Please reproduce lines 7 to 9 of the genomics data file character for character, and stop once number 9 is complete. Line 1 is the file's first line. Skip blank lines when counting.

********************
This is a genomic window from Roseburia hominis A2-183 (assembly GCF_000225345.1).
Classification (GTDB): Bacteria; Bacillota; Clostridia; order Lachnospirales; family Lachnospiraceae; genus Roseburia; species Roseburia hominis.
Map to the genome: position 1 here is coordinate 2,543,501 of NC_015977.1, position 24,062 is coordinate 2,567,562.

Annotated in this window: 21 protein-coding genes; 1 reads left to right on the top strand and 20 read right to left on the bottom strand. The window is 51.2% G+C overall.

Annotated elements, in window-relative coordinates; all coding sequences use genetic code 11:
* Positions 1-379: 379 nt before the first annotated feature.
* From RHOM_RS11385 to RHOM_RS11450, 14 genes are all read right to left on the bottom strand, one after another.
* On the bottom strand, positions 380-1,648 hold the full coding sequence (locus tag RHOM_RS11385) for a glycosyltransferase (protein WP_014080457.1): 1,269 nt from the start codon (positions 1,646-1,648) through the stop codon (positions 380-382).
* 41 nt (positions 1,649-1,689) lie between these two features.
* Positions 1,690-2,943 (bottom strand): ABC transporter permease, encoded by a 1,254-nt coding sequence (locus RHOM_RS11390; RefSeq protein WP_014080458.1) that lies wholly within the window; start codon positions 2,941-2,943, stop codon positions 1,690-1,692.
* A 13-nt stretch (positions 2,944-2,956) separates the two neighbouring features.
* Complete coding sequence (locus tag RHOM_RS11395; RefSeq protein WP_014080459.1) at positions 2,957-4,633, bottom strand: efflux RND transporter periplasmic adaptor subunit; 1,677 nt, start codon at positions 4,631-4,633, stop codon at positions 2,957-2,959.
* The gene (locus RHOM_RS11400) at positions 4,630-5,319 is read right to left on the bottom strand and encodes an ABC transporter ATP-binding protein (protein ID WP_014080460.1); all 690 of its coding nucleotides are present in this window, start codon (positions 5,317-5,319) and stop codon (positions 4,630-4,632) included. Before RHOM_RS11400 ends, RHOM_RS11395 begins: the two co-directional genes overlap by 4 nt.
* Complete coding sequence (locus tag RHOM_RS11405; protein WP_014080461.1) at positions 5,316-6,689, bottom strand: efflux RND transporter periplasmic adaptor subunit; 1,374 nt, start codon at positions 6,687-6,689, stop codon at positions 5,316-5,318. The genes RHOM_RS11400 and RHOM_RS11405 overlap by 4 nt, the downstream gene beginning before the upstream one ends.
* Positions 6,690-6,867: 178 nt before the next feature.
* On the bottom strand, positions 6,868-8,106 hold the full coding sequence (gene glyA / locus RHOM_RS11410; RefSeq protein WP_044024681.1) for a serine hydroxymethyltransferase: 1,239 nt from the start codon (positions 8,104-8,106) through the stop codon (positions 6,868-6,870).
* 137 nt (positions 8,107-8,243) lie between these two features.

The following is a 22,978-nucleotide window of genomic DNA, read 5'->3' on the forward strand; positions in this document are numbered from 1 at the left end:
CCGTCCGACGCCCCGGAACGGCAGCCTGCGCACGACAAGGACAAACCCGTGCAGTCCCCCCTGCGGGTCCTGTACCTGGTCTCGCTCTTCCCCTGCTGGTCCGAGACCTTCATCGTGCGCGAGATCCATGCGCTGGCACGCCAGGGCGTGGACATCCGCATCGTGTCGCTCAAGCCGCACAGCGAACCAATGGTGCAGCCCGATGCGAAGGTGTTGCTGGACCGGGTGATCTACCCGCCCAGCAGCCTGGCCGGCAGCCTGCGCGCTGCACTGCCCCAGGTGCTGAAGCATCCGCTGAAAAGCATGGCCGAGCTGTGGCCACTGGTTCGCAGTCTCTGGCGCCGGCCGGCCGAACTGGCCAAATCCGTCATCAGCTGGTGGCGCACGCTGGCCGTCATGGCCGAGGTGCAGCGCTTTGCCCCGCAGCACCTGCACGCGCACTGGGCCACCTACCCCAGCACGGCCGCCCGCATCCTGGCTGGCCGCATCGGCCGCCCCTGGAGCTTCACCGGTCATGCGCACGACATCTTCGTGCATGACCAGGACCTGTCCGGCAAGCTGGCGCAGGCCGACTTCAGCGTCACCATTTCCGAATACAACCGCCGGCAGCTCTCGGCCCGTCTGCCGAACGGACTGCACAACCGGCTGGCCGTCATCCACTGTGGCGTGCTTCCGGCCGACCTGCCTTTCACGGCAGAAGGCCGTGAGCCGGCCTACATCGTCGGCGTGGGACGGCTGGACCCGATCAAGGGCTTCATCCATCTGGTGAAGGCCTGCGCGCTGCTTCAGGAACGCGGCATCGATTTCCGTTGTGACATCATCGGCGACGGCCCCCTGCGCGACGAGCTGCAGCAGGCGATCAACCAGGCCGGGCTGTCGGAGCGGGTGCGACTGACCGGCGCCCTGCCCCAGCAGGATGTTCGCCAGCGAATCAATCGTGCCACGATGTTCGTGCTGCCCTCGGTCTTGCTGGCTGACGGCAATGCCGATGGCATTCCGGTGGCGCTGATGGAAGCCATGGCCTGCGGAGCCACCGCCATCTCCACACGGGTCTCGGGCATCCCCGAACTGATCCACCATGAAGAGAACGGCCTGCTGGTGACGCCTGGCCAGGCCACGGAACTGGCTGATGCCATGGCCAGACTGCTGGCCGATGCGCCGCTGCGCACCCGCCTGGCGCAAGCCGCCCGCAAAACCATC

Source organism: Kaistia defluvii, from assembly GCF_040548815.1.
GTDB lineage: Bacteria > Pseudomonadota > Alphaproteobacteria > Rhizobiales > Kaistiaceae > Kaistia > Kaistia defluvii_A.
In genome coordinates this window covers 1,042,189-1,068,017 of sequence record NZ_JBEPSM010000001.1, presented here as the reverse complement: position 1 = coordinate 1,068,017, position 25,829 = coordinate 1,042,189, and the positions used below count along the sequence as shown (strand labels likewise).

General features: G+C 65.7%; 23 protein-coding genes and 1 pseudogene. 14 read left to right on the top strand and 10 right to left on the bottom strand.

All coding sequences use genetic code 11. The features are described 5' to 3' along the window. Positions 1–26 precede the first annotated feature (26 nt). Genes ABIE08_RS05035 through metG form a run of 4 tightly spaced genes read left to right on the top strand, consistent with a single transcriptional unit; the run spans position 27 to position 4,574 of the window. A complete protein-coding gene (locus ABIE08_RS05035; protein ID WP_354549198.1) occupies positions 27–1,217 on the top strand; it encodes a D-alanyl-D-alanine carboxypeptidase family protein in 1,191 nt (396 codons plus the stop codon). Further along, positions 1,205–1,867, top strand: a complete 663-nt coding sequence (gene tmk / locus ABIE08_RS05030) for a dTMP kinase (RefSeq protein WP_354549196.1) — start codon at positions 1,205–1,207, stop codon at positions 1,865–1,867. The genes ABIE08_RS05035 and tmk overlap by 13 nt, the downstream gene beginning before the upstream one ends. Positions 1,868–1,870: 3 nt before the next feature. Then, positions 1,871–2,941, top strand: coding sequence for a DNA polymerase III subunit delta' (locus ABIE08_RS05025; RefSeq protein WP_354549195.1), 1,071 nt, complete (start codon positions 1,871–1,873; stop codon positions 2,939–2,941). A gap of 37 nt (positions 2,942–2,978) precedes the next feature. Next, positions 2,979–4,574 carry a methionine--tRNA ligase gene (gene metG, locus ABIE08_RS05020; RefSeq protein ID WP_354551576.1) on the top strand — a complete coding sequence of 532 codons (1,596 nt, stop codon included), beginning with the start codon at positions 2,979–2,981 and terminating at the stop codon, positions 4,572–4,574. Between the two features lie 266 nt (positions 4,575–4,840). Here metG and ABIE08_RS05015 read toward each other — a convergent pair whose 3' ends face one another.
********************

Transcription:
* From RHOM_RS11385 to RHOM_RS11450, 14 genes are all read right to left on the bottom strand, one after another.
* On the bottom strand, positions 380-1,648 hold the full coding sequence (locus tag RHOM_RS11385) for a glycosyltransferase (protein WP_014080457.1): 1,269 nt from the start codon (positions 1,646-1,648) through the stop codon (positions 380-382).
* 41 nt (positions 1,649-1,689) lie between these two features.